It recently came to my attention that opportunity once knocked on my door but unfortunately I was upstairs at the time taking a nap with a pillow over my head.
In light of the David Letterman extortion incident, it dawned on me that at an earlier time in my life I should have tried and might have had a chance to become an Other Woman. And not just any Other Woman (because I have standards), but the Young Other Woman in a high profile sex scandal.
After every possible intimate, shocking and creepy detail of each sensational nooky story du jour is recited over and over for weeks and weeks on the nightly cable TV shows, the men involved always go back to doing what they did before (except for the ones who are occasionally shipped off to prison or forcibly shamed into resigning).
But the Young Other Woman's life is never the same. She becomes eminently unemployable by traditional means. While she vows to keep her head up, mouth shut, legs closed and return to work at her entry-level desk job, the whispers at the water cooler of her harlot-like ways eventually grow too loud and she becomes too emotionally drained to maintain a 9-5 office existence.
So instead she sells her story to the highest bidder among the weekly tabloids, takes it all off for the right price in one of the monthly skin magazines, fights in a celebrity boxing match, appears on a schlocky reality TV show or practices law with the degree she was able to earn because the high-profile married man with whom she was involved paid the tuition bills. In fact, if she plays her cards right, post-scandal she'll only have to work a handful of days in her life (which is key because, seriously -- who's going to hire a lawyer who can't even ensure the contents of her own diary remain confidential?).
My best shot at being the Young Other Woman came and went in the mid 1990s. For a short time I did some side work as a personal assistant to a cast member on Saturday Night Live. As part of the gig, it was necessary for me to be involved in almost all aspects of his life, including spending time at his apartment with his wife and baby. I'd be kicking myself now for having missed out on the chance to be a (retired) star in my own right if I hadn't since learned that he's gay.
If only Monica Lewinsky had made a name for herself a few years before that, I could have had the perfect role model. After all, Monica and I are the same age, attended good colleges, have loving parents. Like Monica, my people know people. My cousins have cousins who know people. In fact, I'm sure if I tried I could have been a White House intern, too. And with enough liquid courage and the right G-string, I totally could have out-Monica-ed Monica. (Although I would have been classy enough to destroy the blue dress or at least bright enough sell it before it was seized as evidence.)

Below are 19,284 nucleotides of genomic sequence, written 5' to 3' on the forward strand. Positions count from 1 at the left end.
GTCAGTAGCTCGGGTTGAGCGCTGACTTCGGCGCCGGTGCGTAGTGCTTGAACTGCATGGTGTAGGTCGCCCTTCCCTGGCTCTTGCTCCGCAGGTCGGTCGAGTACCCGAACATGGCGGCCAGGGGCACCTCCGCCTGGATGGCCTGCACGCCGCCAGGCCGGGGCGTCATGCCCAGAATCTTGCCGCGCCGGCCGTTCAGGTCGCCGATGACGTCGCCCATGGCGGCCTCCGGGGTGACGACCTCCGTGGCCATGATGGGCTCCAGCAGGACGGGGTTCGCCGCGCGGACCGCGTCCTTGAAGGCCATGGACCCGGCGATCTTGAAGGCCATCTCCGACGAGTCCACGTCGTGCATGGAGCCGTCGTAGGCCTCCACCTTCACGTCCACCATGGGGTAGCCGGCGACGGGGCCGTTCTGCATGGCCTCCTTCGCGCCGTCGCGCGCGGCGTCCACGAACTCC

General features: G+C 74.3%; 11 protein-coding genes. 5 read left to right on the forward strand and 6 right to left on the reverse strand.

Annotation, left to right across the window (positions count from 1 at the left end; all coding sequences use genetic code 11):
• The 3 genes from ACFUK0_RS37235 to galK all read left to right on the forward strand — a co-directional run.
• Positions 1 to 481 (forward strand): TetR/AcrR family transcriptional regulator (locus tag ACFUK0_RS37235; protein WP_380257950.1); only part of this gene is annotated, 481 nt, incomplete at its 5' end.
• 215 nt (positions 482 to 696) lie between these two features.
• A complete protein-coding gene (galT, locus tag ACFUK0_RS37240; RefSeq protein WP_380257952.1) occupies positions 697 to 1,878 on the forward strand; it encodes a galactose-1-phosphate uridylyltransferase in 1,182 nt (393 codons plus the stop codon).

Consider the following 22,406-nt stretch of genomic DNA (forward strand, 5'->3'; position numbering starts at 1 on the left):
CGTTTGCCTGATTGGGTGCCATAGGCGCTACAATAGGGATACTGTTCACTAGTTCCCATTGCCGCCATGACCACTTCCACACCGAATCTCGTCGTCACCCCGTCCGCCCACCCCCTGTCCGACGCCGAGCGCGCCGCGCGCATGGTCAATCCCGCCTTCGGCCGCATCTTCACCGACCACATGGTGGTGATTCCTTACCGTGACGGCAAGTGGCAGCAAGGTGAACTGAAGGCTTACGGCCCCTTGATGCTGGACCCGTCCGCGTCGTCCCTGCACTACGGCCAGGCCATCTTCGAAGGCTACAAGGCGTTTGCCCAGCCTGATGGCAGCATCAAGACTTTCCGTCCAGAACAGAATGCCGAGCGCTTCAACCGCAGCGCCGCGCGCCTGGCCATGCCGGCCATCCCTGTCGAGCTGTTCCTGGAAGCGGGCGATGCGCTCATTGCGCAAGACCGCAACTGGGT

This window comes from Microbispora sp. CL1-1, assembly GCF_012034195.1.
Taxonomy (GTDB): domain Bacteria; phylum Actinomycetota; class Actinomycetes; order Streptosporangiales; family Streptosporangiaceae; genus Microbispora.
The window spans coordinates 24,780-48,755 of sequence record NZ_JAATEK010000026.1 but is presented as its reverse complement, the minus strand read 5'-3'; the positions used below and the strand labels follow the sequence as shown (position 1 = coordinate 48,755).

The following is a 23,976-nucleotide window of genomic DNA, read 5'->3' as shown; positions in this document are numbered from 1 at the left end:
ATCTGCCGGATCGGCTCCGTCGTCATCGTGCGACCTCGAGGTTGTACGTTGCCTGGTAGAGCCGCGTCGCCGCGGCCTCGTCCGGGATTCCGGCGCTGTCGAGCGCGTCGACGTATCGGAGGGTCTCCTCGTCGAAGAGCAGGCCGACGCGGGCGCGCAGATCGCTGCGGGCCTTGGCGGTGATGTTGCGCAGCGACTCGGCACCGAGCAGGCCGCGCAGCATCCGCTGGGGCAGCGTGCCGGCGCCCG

Prior to that, emulating the Long Island Lolita, Amy Fisher, might have been an extraordinary option for me. (Never mind that I grew up on the other side of the Long Island Sound in Westchester County, where it's safe to say there aren't too many Joey Buttafuoco-types. He's 100 percent Long Island.) I'm sure my aim with a pistol would have been bad enough to maim but not kill, too. And 17 years later, Amy's still making money on her notoriety, whether it's through "stolen" sex tapes, starring in her own pay-per-view movies or performing regularly at a strip club. Some girls have all the luck.
Had I been on the receiving end of former Idaho Sen. Larry Craig's toe tapping (forgetting that it's pretty clear I'm not his type), I would have tap-tap-tapped right back and then type-type-typed it up into a tell-all tome (with the help of a ghost writer, of course).
And where has South Carolina Gov. Mark Sanford's Argentine girlfriend been hiding? Does she think she's better than all the other Young Other Women by remaining silent on the affair? Such a waste. Former New York Gov. Eliot Spitzer's bimbo got it all wrong, too, by charging up front and not realizing the real money comes at the back end. Rookie mistake.
But all Young Other Women, aspiring and otherwise, can take a page from Rielle Hunter's playbook (although she's not so Young). She did and is still doing everything she can, including getting knocked up and hanging around like bad case of the clap, until she can morbidly move up to John Edwards' first lady status with Dave Matthews as her wedding band. While she's clearly one in a million, a girl can dream.
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